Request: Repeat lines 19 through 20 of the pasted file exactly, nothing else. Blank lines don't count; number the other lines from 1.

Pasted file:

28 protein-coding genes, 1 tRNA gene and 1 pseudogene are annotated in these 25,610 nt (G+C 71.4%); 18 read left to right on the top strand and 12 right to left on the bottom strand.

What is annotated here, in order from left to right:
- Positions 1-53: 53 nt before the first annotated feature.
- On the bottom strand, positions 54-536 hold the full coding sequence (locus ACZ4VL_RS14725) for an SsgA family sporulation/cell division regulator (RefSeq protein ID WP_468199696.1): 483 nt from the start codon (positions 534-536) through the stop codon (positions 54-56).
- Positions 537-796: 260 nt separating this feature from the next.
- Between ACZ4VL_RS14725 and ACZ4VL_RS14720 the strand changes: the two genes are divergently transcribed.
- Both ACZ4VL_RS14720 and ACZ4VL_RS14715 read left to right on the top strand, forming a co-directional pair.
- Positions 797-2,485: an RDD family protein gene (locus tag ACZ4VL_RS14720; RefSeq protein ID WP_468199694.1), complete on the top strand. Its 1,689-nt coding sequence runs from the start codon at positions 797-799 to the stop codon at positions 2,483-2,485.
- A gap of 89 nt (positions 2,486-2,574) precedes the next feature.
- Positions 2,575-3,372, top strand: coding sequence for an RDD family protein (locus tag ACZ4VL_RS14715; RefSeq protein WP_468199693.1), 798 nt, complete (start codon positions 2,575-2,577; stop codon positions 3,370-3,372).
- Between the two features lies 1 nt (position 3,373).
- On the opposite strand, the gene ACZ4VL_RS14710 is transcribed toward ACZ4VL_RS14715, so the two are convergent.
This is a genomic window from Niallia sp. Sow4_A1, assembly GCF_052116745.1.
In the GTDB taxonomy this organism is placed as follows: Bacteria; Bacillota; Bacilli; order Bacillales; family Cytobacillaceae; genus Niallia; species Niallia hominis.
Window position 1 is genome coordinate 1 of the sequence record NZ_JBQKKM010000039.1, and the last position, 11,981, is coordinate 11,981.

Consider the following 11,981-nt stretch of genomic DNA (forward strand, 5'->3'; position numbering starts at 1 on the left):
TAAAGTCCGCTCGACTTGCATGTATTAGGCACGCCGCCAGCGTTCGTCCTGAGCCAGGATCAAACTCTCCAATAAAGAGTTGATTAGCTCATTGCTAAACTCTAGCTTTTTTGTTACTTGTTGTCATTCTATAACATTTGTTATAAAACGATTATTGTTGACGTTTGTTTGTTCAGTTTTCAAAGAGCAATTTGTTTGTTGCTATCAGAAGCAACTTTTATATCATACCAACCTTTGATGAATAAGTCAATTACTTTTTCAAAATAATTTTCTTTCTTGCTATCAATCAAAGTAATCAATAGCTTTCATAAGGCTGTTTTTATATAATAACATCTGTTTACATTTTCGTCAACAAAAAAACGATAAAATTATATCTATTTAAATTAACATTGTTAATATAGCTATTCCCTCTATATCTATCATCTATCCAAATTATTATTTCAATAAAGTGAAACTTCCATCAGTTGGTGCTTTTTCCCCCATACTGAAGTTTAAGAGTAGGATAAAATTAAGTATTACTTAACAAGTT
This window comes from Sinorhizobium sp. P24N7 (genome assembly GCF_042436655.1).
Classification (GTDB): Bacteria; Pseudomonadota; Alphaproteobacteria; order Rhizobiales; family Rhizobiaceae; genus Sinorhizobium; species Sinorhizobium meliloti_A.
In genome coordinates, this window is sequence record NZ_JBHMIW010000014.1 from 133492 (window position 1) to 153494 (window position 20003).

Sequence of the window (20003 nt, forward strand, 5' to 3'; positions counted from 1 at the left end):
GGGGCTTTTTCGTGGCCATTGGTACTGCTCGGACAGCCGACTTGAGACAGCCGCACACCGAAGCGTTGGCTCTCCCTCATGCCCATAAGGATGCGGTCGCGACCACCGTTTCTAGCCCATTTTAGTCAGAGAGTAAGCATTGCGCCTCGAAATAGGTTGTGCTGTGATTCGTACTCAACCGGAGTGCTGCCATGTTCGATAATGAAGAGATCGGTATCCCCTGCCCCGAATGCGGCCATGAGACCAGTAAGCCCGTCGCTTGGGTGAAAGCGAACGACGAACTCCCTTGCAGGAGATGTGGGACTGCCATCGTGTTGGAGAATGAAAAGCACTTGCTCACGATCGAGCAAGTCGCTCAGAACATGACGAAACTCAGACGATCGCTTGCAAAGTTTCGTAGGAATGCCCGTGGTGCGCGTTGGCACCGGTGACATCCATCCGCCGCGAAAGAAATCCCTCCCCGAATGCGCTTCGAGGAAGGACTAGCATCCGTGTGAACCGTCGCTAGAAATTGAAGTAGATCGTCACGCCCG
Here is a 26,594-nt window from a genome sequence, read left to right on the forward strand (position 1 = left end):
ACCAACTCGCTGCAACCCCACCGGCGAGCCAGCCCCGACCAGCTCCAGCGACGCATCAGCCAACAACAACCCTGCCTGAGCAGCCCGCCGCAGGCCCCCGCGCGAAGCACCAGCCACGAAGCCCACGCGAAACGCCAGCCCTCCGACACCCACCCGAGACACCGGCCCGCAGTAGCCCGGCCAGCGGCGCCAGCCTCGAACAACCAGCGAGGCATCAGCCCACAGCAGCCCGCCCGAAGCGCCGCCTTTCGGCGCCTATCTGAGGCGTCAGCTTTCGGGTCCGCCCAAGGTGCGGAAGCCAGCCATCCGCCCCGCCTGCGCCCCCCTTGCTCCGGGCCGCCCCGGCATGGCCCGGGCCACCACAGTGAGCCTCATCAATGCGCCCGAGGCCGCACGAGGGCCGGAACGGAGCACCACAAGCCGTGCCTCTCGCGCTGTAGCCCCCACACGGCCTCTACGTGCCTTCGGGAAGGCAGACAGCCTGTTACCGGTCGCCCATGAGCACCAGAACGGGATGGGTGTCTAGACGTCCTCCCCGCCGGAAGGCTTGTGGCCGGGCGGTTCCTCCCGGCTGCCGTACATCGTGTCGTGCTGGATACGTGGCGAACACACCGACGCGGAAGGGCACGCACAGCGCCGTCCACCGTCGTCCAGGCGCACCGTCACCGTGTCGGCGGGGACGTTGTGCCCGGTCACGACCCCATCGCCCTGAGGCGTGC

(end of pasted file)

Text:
Classification (GTDB): Bacteria; Pseudomonadota; Alphaproteobacteria; order Rhizobiales; family Rhizobiaceae; genus Sinorhizobium; species Sinorhizobium meliloti_A.
In genome coordinates, this window is sequence record NZ_JBHMIW010000014.1 from 133492 (window position 1) to 153494 (window position 20003).